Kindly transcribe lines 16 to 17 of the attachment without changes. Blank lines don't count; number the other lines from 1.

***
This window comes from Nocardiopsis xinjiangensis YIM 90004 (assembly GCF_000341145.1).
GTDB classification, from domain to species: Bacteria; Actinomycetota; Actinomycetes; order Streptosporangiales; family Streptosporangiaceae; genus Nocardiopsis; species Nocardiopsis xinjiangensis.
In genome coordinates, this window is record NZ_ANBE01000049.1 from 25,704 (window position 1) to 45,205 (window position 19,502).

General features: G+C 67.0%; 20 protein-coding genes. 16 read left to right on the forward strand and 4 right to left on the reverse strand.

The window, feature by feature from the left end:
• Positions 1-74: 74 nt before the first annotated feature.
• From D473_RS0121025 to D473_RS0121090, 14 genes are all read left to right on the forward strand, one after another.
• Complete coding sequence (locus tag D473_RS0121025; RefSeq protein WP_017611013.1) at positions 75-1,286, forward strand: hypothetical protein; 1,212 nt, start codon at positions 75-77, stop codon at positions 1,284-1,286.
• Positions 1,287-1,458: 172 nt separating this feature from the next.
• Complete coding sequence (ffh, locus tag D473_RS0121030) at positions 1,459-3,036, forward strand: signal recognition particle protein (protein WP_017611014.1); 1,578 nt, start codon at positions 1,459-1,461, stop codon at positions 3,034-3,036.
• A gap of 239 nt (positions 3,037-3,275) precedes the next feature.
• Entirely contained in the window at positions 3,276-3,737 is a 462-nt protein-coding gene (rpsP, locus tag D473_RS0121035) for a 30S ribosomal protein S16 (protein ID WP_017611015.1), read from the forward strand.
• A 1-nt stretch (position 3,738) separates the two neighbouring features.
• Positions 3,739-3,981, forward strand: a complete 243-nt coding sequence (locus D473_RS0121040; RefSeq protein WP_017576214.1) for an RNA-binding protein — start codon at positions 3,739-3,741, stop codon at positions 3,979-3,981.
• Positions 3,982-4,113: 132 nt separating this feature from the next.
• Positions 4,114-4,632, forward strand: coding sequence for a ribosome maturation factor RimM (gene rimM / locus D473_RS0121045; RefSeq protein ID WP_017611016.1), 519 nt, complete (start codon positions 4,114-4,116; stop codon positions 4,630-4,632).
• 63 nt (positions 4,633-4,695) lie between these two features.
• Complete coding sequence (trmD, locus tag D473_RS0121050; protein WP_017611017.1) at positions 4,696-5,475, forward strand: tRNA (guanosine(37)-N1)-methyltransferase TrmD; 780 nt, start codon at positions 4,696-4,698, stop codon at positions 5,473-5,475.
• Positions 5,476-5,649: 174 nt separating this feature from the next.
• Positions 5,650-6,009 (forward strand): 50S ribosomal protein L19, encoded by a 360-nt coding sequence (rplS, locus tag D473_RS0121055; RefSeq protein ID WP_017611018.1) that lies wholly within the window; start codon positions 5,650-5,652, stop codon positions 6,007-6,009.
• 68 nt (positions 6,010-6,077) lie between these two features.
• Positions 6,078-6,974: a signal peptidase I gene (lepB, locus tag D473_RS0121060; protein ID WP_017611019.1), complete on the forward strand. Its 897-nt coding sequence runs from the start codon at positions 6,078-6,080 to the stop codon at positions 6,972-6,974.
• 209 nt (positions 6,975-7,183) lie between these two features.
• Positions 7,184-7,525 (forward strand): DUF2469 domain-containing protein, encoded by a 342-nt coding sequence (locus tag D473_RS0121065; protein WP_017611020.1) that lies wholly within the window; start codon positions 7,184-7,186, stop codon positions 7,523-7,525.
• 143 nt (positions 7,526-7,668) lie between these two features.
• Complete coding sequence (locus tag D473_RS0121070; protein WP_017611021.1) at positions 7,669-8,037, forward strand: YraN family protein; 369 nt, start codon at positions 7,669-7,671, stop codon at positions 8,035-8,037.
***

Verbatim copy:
• Positions 4,114-4,632, forward strand: coding sequence for a ribosome maturation factor RimM (gene rimM / locus D473_RS0121045; RefSeq protein ID WP_017611016.1), 519 nt, complete (start codon positions 4,114-4,116; stop codon positions 4,630-4,632).
• 63 nt (positions 4,633-4,695) lie between these two features.